Easy, quick method for qualitative analysis of CBD in a sample

Stumbled across this a while ago. Tested it, and it seems to work, though false positives are going to be highly likely.

Original called for the following quantities (but I’ve found it can be scaled easily):

500mg NaOH
250mg activated charcoal (not necessary in oil analysis).
35mg flower sample.
91% IPA.

Procedure is simple, and as I said, quantities can be scaled very easily. As a qualitative analysis there’s no need to accurately control quantities. If we were going to try and validate this method for quantification with some kind of colour chart, then we’d have to be more strict.

  1. Add NaOH + sample to an apppropriately sized vial.
  2. Half fill the vial with 91%+ IPA + shake.
  3. Fill the remainder of the vial with IPA that has been diluted to ~50% with H2O.
  4. Shake, and wait. Purple indicates CBD.

You may notice two layers form depending on amount of NaOH used - NaOH solution and IPA are poorly miscible. You’ll obviously notice the colour change in the top (IPA) layer where your analytes of interest are present.

Original author suggested the use of activated charcoal to give extra clarity and easier spot the colour change when analysing flower samples, however in my efforts, it only seemed to make it even harder to observe any colour change.

There is obviously the potential for false positives here. I tried testing a relatively pure d9 sample, but it turns out my d9 sample had 20% CBD in it after analysis, so the false positive I believed to see for d9 wasn’t actually a false positive, because there was CBD in the sample.

Left = 99.6% CBD
Right = Distillate sample w/ ~70% THC & ~20% CBD.

Suspected THC dominant Flower sample with activated charcoal. (You can see it didn’t really help the colour in my instance, but that could be because I didn’t stick to the outlined proportions).

Video below showing the start of the gradual change in colour after shaking.

edit: Not sure if embedding of videos is supported here yet. Not sure it’s even necessary. Here’s the link anyway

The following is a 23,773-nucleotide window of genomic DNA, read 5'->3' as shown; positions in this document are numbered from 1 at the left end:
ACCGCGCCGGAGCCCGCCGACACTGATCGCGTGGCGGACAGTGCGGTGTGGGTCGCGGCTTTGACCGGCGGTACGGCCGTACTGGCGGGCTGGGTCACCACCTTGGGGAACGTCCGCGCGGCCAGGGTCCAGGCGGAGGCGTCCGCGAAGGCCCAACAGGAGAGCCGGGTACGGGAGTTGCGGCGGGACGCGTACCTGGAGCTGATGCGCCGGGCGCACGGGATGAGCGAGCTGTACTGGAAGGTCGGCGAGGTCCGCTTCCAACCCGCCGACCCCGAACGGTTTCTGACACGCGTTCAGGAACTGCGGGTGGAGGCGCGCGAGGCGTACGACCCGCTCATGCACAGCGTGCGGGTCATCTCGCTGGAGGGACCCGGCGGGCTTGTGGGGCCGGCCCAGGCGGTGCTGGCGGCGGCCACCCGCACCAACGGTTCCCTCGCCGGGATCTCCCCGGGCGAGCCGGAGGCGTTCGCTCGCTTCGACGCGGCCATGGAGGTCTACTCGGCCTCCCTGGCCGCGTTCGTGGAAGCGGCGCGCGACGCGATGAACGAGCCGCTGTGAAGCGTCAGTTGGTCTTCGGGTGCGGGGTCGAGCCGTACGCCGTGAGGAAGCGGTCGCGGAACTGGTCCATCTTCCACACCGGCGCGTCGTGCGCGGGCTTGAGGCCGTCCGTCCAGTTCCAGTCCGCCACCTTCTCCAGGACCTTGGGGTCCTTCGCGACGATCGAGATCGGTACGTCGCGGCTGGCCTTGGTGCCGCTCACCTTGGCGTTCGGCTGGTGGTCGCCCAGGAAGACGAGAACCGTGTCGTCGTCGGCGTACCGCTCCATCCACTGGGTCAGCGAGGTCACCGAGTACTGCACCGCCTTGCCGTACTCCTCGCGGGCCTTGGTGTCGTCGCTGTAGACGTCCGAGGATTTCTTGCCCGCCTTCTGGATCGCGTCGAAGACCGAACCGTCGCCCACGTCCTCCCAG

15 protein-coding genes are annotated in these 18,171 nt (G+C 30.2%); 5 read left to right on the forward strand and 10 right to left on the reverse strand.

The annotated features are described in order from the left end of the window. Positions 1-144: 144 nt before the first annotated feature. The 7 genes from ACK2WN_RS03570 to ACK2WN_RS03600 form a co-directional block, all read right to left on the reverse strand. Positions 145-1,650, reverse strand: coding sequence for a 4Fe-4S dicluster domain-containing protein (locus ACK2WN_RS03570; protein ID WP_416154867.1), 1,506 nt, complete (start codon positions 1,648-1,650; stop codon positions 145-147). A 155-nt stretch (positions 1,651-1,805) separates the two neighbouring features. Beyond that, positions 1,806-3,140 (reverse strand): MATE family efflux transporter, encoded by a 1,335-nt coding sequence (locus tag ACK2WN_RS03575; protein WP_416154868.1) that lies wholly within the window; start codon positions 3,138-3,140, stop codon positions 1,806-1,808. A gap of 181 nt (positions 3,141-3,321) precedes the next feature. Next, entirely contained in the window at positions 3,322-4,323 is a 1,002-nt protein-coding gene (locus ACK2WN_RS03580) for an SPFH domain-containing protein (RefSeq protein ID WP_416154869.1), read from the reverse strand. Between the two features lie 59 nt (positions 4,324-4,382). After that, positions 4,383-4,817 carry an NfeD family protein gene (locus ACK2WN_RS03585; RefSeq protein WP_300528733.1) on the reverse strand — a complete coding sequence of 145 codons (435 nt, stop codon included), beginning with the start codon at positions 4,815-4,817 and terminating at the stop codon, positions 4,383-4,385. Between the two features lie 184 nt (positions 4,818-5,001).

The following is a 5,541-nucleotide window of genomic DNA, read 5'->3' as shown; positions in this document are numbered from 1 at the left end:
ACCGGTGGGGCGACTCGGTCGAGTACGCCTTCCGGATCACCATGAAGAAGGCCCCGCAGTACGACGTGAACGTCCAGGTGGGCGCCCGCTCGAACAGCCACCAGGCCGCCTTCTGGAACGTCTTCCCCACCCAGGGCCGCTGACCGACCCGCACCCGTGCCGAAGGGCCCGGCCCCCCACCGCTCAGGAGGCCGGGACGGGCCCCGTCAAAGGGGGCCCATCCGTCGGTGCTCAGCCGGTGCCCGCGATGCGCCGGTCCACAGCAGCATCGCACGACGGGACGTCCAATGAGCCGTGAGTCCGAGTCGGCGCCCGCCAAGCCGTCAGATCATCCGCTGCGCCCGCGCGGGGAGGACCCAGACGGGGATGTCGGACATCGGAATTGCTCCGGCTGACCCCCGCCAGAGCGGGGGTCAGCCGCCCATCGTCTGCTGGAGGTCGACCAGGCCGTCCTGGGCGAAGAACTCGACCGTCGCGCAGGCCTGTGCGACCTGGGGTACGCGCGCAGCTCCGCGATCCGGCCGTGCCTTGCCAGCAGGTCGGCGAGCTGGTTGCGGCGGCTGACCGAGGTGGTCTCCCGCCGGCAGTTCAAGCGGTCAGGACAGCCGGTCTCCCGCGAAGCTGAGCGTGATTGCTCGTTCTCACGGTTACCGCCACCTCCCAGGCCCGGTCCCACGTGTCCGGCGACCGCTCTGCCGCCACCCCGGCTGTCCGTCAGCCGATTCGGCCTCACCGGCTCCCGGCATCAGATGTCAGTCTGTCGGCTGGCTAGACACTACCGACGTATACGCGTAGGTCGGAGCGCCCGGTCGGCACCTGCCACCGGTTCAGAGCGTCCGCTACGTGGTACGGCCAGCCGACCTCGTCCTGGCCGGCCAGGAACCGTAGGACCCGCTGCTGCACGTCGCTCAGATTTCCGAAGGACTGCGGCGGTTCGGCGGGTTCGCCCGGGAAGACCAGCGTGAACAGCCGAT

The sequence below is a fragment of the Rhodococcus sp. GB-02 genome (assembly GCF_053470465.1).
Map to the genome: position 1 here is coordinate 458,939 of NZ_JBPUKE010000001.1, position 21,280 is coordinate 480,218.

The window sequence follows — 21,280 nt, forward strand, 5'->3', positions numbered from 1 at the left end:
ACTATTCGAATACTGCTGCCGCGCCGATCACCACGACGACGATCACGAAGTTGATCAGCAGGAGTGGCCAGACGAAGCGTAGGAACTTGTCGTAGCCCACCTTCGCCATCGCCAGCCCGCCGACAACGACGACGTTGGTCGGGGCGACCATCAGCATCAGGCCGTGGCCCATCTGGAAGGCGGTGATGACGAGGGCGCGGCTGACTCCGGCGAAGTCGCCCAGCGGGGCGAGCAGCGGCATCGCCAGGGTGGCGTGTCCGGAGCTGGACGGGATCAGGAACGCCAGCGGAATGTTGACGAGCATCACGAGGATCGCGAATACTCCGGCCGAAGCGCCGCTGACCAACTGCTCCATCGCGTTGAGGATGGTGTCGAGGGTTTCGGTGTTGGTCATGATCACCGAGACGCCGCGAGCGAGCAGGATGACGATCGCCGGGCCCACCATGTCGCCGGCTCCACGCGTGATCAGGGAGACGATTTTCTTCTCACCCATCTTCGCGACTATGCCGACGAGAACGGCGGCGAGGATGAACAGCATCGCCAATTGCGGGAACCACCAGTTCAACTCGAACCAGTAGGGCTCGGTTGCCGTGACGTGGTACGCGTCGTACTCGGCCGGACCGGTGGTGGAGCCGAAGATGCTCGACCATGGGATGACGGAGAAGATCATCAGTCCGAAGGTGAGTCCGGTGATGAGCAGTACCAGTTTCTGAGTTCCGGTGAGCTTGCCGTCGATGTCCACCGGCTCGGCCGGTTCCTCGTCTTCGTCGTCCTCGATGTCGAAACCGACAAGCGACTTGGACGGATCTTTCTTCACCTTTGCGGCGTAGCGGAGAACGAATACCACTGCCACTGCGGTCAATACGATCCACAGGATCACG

Video Link


I saw this effect described while researching “acid/Base” extractions of thca. its a ph dominated phenomena i think so accurate ph measurements would prob go along way towards standardization. happens at a ph between ~11-14


I think you’re right, a constant molar concentration would be very necessary in a validated method. Perhaps a more aggressive solvent to aid in full extraction of analyte from sample might help, and one that was fully miscible with aqueous NaOH solution might mean the concentration of NaOH could be reduced.

Of course the real problem with this as any kind of quantification expreiment is that we’re working with incredibly complex sample matrixes with hundreds of chemically distinct compounds which might or might not be undergoing secondary/side reactions and might also interfere with the visual outcome of the experiment.

With ultra high purity CRM’s, a calibration table and colour chart would be simple enough to develop, but the second you introduce a sample with more than a single cannabinoid presence, any hope of your quantification being accurate will have gone out the window.

Is anyone entirely sure of the chemical reaction going on here?

A friend suggested the basic NaOH solution is converting the phenol group in CBD into its phenoxide anion, which will be coloured in solution. Further hypothesising that each cannabinoid phenoxide will have a varying colour - The more high energy (the more polar the more phenol groups) the more blue/purple it will be, the lower energy, the less polar groups, the more red it will be …And there’s a whole colour spectrum between that.

If anyone has any more input than that, I’d love to hear it.

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Try ethanolic NaOH. It is called the Beam test and I believe it oxidizes CBD’s to their hydroxyquinones.